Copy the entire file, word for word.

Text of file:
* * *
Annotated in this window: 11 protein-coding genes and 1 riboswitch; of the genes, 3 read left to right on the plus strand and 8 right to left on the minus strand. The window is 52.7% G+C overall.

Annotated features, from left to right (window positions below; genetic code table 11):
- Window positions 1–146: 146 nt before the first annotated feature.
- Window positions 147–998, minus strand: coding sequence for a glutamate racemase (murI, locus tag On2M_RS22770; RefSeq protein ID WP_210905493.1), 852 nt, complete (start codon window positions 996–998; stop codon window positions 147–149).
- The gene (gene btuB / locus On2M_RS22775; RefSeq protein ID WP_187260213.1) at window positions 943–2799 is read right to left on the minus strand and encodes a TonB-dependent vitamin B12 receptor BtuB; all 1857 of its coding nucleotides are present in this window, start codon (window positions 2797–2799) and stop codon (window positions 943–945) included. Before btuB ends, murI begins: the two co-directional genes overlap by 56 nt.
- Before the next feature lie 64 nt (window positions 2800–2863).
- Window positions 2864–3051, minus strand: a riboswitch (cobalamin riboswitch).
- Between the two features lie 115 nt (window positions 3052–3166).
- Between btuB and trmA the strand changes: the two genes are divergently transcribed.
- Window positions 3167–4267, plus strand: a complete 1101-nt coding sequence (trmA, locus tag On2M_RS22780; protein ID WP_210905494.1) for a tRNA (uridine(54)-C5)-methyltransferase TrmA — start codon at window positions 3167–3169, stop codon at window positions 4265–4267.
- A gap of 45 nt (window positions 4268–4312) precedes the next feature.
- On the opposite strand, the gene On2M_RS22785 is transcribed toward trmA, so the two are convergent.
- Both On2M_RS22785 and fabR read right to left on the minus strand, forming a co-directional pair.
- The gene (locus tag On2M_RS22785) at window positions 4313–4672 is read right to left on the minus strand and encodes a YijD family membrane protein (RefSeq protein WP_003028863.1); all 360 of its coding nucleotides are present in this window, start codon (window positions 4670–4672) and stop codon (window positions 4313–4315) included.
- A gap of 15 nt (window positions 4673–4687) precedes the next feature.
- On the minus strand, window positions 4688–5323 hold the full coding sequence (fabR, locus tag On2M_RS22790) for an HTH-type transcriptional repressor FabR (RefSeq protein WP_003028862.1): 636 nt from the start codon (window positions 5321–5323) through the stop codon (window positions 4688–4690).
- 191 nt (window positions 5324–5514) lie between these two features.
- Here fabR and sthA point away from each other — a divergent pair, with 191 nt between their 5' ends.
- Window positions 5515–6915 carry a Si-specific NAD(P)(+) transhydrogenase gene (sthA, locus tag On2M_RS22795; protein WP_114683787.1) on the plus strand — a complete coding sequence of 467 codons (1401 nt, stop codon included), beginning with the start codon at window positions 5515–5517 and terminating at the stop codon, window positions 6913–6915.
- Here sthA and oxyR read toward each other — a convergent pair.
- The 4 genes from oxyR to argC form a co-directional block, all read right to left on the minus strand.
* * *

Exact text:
Annotated in this window: 11 protein-coding genes and 1 riboswitch; of the genes, 3 read left to right on the plus strand and 8 right to left on the minus strand. The window is 52.7% G+C overall.

Annotated features, from left to right (window positions below; genetic code table 11):
- Window positions 1–146: 146 nt before the first annotated feature.
- Window positions 147–998, minus strand: coding sequence for a glutamate racemase (murI, locus tag On2M_RS22770; RefSeq protein ID WP_210905493.1), 852 nt, complete (start codon window positions 996–998; stop codon window positions 147–149).
- The gene (gene btuB / locus On2M_RS22775; RefSeq protein ID WP_187260213.1) at window positions 943–2799 is read right to left on the minus strand and encodes a TonB-dependent vitamin B12 receptor BtuB; all 1857 of its coding nucleotides are present in this window, start codon (window positions 2797–2799) and stop codon (window positions 943–945) included. Before btuB ends, murI begins: the two co-directional genes overlap by 56 nt.
- Before the next feature lie 64 nt (window positions 2800–2863).
- Window positions 2864–3051, minus strand: a riboswitch (cobalamin riboswitch).
- Between the two features lie 115 nt (window positions 3052–3166).
- Between btuB and trmA the strand changes: the two genes are divergently transcribed.
- Window positions 3167–4267, plus strand: a complete 1101-nt coding sequence (trmA, locus tag On2M_RS22780; protein ID WP_210905494.1) for a tRNA (uridine(54)-C5)-methyltransferase TrmA — start codon at window positions 3167–3169, stop codon at window positions 4265–4267.
- A gap of 45 nt (window positions 4268–4312) precedes the next feature.
- On the opposite strand, the gene On2M_RS22785 is transcribed toward trmA, so the two are convergent.
- Both On2M_RS22785 and fabR read right to left on the minus strand, forming a co-directional pair.
- The gene (locus tag On2M_RS22785) at window positions 4313–4672 is read right to left on the minus strand and encodes a YijD family membrane protein (RefSeq protein WP_003028863.1); all 360 of its coding nucleotides are present in this window, start codon (window positions 4670–4672) and stop codon (window positions 4313–4315) included.
- A gap of 15 nt (window positions 4673–4687) precedes the next feature.
- On the minus strand, window positions 4688–5323 hold the full coding sequence (fabR, locus tag On2M_RS22790) for an HTH-type transcriptional repressor FabR (RefSeq protein WP_003028862.1): 636 nt from the start codon (window positions 5321–5323) through the stop codon (window positions 4688–4690).
- 191 nt (window positions 5324–5514) lie between these two features.
- Here fabR and sthA point away from each other — a divergent pair, with 191 nt between their 5' ends.
- Window positions 5515–6915 carry a Si-specific NAD(P)(+) transhydrogenase gene (sthA, locus tag On2M_RS22795; protein WP_114683787.1) on the plus strand — a complete coding sequence of 467 codons (1401 nt, stop codon included), beginning with the start codon at window positions 5515–5517 and terminating at the stop codon, window positions 6913–6915.
- Here sthA and oxyR read toward each other — a convergent pair.
- The 4 genes from oxyR to argC form a co-directional block, all read right to left on the minus strand.